Throughout Indian Country you don't find one monolithic culture, but so much cultural diversity. Still, one common thread running through much of Native American cuisines is the humble, versatile frybread. Grown from hardships during many Long Walks in the 19th century, Native peoples made what they could with the few rations the US government gave them that didn't go rancid as they were marched into often unknown territory. The frybread was born out of this, and has long since become a staple of Native American dishes. [Detterick-Piñeda 2011]
Official Name: State of New Mexico
State Nicknames: The Land of Enchantment
Admission to the US: January 6, 1912 (#47)
Capital: Santa Fe (4th largest)
Other Important Cities: Albuquerque (largest), Las Cruces (2nd largest), Rio Rancho (3rd largest)
Region: Southwest, West; Mountain (US Census)
RAFT Nations: Chile Pepper; Pinyon Nut; Bison
Bordered by: Colorado (north), Oklahoma & Texas (east), Sonora & Chihuahua (Mexico) (south), Arizona (west), Utah (northwest)
Official State Foods and Edible Things: biscochito (cookie), New Mexico cutthroat trout (fish), yucca flower (flower), chile pepper (vegetable, though technically it's a fruit), frijol (vegetable - yes, two state vegetables), pine nut tree (tree - for the pine nuts, not the tree), New Mexico black bear (animal, though these are not ever eaten these days)
Some Famous and Typical Foods: Southwestern (specifically New Mexican) cuisine; the fabled New Mexico chile, Native American (such as Navajo) foods such as frybread, Navajo taco, etc.
One popular dish that has reached many corners of Native America is the Navajo taco (often called the Indian taco outside of the Southwest). In fact, as Cynthia Detterick-Piñeda  writes, the Indian taco is quintessential powwow food.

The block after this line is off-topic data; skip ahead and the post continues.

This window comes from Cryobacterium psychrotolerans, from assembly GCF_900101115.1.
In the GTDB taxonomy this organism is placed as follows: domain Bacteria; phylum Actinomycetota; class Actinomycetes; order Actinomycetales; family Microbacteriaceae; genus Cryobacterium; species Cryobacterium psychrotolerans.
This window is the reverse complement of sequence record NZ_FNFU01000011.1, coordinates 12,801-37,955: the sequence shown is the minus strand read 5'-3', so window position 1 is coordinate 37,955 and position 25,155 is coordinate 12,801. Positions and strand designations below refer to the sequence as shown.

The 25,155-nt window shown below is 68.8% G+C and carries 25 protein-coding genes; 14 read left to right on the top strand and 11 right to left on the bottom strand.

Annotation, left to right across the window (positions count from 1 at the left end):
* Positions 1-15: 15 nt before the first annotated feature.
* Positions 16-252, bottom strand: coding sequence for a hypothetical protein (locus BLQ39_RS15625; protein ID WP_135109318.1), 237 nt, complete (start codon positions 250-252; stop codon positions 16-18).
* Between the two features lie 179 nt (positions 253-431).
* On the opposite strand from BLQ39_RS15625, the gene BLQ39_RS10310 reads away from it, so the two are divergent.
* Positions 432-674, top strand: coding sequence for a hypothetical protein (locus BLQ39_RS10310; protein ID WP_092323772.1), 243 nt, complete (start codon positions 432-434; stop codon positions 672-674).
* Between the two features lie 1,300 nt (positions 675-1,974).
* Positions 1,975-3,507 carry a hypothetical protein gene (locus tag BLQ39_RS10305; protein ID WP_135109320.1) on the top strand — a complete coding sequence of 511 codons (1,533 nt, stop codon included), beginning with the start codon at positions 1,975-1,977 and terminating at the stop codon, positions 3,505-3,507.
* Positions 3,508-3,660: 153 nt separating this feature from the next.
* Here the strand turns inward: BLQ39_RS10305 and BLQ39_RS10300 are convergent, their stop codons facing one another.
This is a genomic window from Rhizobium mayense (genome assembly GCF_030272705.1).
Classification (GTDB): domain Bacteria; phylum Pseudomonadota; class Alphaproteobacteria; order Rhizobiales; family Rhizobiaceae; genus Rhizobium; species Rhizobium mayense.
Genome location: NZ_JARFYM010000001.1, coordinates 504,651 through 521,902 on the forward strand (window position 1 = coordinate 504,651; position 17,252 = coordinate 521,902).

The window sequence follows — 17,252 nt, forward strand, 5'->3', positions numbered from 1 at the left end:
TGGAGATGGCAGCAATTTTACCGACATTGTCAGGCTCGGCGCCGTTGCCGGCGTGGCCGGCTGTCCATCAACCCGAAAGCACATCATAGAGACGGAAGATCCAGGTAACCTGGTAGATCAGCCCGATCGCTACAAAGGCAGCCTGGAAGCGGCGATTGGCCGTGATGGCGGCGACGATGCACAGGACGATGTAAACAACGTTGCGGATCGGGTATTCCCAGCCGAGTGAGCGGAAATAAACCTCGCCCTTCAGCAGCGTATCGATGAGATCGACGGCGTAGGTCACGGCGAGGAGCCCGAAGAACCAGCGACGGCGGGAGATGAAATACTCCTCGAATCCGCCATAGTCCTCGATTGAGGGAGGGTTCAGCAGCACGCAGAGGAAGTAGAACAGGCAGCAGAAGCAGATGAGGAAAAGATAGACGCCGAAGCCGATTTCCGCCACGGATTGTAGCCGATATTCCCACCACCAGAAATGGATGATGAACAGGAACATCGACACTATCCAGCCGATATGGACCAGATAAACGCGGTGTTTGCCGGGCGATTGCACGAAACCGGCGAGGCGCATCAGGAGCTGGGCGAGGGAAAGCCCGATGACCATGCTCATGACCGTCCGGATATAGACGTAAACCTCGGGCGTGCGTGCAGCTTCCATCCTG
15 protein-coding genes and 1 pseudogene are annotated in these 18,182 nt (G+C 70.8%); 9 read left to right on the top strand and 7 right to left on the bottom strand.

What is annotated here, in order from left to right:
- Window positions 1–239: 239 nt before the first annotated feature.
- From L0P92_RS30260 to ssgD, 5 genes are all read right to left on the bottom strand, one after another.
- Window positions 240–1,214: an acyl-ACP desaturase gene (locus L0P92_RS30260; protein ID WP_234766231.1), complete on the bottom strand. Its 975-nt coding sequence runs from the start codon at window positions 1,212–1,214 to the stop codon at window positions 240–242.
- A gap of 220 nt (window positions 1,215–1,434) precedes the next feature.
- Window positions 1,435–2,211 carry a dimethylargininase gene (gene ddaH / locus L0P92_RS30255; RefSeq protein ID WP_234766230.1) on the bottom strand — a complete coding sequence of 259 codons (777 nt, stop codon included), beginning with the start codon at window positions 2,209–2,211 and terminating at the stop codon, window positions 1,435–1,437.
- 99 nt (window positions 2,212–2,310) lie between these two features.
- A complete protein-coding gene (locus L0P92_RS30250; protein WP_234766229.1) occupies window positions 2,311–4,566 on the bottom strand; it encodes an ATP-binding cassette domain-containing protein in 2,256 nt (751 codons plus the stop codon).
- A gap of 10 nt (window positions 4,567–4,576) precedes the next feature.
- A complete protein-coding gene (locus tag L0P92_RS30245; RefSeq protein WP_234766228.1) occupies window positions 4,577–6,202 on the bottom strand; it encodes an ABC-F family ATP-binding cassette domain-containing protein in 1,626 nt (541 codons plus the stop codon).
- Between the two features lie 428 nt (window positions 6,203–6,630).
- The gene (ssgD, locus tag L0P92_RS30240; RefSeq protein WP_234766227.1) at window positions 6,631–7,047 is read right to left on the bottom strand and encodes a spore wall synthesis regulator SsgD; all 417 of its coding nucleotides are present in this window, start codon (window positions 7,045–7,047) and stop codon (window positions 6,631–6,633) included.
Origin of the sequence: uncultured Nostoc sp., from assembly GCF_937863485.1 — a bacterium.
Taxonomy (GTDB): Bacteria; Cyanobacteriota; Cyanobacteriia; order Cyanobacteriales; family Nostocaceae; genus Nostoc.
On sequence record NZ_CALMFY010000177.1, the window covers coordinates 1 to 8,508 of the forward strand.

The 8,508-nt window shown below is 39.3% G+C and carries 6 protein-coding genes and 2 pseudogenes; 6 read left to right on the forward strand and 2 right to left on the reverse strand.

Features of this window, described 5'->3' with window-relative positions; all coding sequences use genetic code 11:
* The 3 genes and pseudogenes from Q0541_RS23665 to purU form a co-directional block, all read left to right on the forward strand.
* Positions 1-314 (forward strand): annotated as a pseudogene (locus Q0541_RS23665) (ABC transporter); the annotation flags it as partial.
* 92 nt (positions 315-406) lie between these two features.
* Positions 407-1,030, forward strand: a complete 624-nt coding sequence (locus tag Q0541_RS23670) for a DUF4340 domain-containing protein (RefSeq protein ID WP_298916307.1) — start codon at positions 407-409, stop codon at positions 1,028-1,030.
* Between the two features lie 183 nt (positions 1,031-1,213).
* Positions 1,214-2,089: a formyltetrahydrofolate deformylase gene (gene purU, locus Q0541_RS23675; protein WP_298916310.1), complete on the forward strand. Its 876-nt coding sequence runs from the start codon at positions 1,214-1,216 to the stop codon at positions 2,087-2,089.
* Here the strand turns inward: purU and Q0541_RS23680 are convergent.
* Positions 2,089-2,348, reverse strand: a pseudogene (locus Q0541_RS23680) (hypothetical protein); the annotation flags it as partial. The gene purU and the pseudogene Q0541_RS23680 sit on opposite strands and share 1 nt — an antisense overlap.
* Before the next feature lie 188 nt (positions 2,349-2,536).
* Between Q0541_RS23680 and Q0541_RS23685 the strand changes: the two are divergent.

Indian tacos are the universal modern powwow food... They are also popular attractions at many fairs, festivals, and outdoor summer shows held in the southwest. People will line up to wait their turn to buy some freshly made tacos. Indian tacos are a combination of beans or ground beef, chopped lettuce, sliced tomato, shredded Cheddar cheese, and optional green chile atop plate-sized rounds of crispy Navajo or Indian fry bread. No plates or silverware are need, as you just fill the fry bread with your desired filling, roll it up, and eat. [Detterick-Piñeda 2011]Even at powwows held in the Baltimore area, you will find at least a few food stands selling these: large pieces of puffy frybread piled high with the traditional fixins' for the Americanized "Mexican" taco: ground beef, onions, tomatoes, sometimes salsa, guacamole, sour cream, jalapeños - even black olive slices on occasion.
While most of Navajo Nation overlaps with Arizona (heck, in 1995 Arizonans voted the Navajo taco the state dish), a good chunk of Navajo Nation lies in New Mexico, and certainly the Navajo taco is eaten there.
For some odd reason I just can't seem to get very large frybreads out of my kitchen (not a lot of practice here). So what you are about to see is really a mini-taco/"slider" version of the Navajo taco.
The Recipe: Navajo (or Indian) Taco
I used Detterick-Piñeda's recipe that she lists on her "Navajo Fry Bread, Indian Fry Bread" recipe page, which also includes a recipe for Indian tacos.
First, you need to make the frybread. Fortunately, I had all the ingredients lying around - common with frybread, which grew out of hardship and a lack of fresh ingredients.
* powdered (dry) milk (just a little)